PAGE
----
The heat of summer is upon us, and if you’re not at summer camp right now then the next best thing is a summer camp movie. Sure, some of these movies end in fun and romance, others end with an axe-wielding psycho, but either way you get to swim in the lake and cover yourself in bug spray.
For fun, let’s look at a two summer camp comedy series that set the standard for all others.
First up is the 1979 film “Meatballs,” a film that is cute, raunchy, funny and emotional while trying to avoid an R-rating (they failed). Directed by Ivan Reitman, the story follows revolves around the strange and rebellious camp counselor Tripper, played by Bill Murray, as he tries to guide the losers of Camp Northstar. Everything you know about a summer camp comedy was started in “Meatballs.”
Times have definitely changed. “Meatballs” may have been goofy and offensive, but that didn’t stop the studios from making three more. “Meatballs Part II” came out in 1984, and features a bunch of great ’80s actors — notably Paul Reubens in a part other than his famous Pee Wee Herman. “Meatballs III: Summer Job” came out in 1986 and stars Patrick Dempsey, also known as McDreamy from “Grey’s Anatomy.” In 1992 “Meatballs 4″ was released, starring Corey Feldman of “The Goonies” fame.
Jump ahead to 2001.
“Wet Hot American Summer” took all the themes, gags, hopes, dreams and raunchiness of 80’s films like “Meatballs” and updated them with an amazing cast, excellent writing and true dedication to filmmaking. If you’ve never seen “Wet Hot” then drop everything and watch it now.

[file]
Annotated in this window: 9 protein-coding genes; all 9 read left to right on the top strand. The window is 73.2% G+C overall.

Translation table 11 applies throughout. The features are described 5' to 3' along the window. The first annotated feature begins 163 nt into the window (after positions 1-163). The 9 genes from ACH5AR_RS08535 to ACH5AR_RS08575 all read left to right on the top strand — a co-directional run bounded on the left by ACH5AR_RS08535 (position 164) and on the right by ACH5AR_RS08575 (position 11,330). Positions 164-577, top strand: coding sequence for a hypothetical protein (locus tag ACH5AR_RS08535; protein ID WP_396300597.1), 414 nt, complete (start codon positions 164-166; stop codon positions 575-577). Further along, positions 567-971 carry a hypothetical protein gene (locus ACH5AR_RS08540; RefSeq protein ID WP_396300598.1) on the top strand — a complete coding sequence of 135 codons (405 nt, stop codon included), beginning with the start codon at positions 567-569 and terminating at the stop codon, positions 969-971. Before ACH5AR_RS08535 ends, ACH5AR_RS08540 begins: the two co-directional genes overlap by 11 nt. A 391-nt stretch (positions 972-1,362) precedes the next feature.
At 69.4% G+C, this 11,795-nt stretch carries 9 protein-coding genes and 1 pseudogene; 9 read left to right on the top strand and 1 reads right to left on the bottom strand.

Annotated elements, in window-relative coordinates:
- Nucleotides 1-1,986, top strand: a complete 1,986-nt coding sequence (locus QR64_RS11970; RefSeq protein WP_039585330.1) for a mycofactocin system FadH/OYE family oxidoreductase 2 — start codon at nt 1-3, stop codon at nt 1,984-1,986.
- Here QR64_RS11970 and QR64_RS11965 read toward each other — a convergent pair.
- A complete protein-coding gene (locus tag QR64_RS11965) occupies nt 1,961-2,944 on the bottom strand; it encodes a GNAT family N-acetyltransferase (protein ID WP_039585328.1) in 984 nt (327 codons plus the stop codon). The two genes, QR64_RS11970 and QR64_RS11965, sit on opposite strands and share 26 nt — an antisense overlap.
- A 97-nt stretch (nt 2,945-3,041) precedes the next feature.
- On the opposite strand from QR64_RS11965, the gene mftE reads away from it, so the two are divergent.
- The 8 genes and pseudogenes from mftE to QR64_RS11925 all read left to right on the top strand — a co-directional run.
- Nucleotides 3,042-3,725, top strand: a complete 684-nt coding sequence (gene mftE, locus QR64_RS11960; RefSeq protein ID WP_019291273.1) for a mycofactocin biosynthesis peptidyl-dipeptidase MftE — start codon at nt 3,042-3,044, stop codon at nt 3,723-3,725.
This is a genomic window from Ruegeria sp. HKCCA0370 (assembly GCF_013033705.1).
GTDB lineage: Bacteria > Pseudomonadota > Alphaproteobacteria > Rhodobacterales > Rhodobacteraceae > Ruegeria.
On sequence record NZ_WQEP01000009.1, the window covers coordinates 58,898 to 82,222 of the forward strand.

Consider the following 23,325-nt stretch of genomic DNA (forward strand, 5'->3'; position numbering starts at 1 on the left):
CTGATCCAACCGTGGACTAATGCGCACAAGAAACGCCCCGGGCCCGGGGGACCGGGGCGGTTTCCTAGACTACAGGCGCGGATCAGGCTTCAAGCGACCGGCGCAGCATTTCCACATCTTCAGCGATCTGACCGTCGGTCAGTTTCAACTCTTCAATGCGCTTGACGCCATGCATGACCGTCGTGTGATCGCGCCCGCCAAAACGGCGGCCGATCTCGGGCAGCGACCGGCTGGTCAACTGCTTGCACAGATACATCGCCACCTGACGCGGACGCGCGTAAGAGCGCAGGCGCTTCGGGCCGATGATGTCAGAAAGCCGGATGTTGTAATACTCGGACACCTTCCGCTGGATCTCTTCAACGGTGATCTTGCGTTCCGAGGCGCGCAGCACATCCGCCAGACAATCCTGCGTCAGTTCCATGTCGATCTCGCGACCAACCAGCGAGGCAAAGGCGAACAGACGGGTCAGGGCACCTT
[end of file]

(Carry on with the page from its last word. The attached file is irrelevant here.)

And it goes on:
Seriously, a film with early acting appearances by Elizabeth Banks, Amy Poehler, Paul Rudd, Bradley Cooper and Michael Ian Black alongside great performances by David Hyde Pierce, Janine Garofalo and Molly Shannon is a must see. Christopher Meloni, famous for “Law and Order: SVU” pulls off an awesome transformation.
Compared to the 80s films, “Wet Hot” is notable for some strong female leads, humor that mocks on the sexual exploitation of the original material, and LGBTQ characters. In other words, while it may look a bit dated at 15 years old, it was a forward-thinking film for its time.
Fourteen years later, Netflix re-booted the movie as a streaming series. The movie shows the events of the last day at camp, so (of course) the show was “Wet Hot American Summer: First Day of Camp” — and it included most of the original cast. There are also some new faces, notably Jon Hamm from “Mad Men.”
For filmmakers who want to study how to make movies, the best part is that recently a behind-the-scenes documentary was released about the making of the 2001 film. Do you think putting a bunch of friends in a summer camp for a month would be fun? Oh yes! Is it a great time to make a light-hearted summer film? Of course! Is it much more difficult than you would ever imagine? Absolutely.